The Voice of
"The Voice of Long Island" was probably the most significant of all of the older radio shows in laying the groundwork for
both "Off The Hook" on the radio and 2600 Magazine itself. On this program, which lasted just over two years, hosts Mike
Yuhas and Eric Corley played with phones and called operators from all over the world, did all kinds of wild experimentation
on the air, performed various comedy sketches, and witnessed firsthand the true potential of noncommercial radio.
Found here is a veritable time capsule from the early 80s, where the differences in society, technology, and attitude become
readily apparent. This was an era without CDs and where rotary phones were commonly used. It was a time without computers
and automation taking over virtually every part of our lives. The Bell System was still the only game in town, Ronald Reagan
was the newly elected president, and there was no such thing as downloading music.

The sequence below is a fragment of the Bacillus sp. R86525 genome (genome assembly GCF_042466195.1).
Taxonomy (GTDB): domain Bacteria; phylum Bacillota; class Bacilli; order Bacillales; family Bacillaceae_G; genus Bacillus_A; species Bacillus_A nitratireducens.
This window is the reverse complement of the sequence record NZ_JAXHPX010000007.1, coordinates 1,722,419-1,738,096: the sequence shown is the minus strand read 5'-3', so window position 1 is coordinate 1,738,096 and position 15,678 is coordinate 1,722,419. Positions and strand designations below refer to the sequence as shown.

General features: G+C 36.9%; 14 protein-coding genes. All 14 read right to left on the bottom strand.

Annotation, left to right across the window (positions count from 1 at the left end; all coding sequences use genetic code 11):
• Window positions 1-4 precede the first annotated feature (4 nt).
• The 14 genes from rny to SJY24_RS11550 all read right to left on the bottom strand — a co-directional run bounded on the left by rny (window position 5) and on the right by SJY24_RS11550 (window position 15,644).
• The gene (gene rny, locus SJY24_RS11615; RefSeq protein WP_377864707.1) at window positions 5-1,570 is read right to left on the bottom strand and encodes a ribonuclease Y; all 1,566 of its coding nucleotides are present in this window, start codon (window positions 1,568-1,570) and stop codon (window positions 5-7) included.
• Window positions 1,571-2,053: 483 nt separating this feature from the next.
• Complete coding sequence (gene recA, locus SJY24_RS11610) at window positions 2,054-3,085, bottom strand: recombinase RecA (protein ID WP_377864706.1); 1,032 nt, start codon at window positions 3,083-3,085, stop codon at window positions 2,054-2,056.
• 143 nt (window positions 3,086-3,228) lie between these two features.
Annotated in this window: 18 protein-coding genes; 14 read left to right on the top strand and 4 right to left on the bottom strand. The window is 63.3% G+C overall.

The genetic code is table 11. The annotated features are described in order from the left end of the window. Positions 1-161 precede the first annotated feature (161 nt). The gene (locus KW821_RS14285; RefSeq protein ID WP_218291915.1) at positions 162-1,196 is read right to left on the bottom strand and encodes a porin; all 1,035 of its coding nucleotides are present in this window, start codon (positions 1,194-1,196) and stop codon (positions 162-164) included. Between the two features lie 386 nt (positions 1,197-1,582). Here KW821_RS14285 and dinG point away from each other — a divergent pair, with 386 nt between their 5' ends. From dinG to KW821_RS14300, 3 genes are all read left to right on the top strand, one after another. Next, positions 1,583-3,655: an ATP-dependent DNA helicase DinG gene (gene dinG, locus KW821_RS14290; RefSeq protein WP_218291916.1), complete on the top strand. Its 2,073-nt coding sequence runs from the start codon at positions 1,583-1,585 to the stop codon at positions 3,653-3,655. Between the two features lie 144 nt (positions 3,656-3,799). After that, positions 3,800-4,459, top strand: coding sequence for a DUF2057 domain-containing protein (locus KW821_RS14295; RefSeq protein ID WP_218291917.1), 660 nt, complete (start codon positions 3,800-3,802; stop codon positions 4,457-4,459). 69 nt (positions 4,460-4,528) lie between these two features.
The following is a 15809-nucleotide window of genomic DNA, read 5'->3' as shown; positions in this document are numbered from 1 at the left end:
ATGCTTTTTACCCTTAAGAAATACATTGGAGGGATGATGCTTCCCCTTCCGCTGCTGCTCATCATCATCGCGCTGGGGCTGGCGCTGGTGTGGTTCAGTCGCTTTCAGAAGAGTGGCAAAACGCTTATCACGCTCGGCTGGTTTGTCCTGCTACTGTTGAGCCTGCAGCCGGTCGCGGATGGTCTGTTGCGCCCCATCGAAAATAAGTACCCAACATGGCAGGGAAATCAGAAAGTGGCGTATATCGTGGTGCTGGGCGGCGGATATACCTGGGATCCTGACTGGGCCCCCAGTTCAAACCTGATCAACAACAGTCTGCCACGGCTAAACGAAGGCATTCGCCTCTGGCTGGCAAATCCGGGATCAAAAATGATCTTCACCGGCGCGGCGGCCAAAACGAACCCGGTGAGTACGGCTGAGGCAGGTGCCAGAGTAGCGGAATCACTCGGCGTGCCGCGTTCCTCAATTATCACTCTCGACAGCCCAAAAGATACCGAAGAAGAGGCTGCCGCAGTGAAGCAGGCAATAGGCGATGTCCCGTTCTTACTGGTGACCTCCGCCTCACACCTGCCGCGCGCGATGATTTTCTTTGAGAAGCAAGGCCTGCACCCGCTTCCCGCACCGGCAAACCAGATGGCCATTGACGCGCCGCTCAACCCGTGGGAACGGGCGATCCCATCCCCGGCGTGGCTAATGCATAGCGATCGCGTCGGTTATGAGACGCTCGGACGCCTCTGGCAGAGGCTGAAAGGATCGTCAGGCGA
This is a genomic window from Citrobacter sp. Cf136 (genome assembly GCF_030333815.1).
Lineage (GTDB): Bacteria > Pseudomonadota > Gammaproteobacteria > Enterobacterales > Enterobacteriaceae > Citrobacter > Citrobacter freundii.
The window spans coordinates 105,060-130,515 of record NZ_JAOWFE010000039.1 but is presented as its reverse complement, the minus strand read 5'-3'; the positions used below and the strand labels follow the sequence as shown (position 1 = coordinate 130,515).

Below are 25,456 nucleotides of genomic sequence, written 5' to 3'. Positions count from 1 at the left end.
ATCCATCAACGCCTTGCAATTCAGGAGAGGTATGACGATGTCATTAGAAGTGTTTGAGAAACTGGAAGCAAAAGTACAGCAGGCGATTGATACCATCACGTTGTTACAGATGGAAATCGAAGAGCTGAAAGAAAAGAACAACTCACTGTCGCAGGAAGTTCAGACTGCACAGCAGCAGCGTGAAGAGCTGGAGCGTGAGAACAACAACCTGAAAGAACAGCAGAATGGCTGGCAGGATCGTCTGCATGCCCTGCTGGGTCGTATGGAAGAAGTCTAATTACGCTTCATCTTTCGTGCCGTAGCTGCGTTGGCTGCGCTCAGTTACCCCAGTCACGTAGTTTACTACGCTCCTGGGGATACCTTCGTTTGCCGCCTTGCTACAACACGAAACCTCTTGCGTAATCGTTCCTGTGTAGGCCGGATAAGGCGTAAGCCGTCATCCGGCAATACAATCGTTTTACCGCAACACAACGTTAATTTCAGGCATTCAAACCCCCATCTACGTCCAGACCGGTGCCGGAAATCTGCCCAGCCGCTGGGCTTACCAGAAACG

There are a number of transitions in the history of the program. The first episode aired on February 7, 1981 under the name
of "Radio Free Long Island." On May 23, 1981, the show was renamed "Radio Free Weekend." Finally, on September 19, 1981, the
program was given the name it would be remembered by: "The Voice of Long Island." The infamous and mysterious musical theme
to the show debuted on June 6, 1981. For most of the program's run, it was three hours in length. However, that time was
reduced to two hours in October of 1982. The final known episode aired on April 16, 1983. There were two reunion shows, one
in 1987 and the other in 1990.
Presented in this section will be full-length episodes of "The Voice of Long Island" in high fidelity as well as low
fidelity. Since many of the shows are three hours in length, we encourage you to allow plenty of time for downloading. Each
episode will appear on the site exactly 28 years after it was first aired, every Friday night/Saturday morning at midnight.
You are encouraged
to post or copy the shows elsewhere if you desire.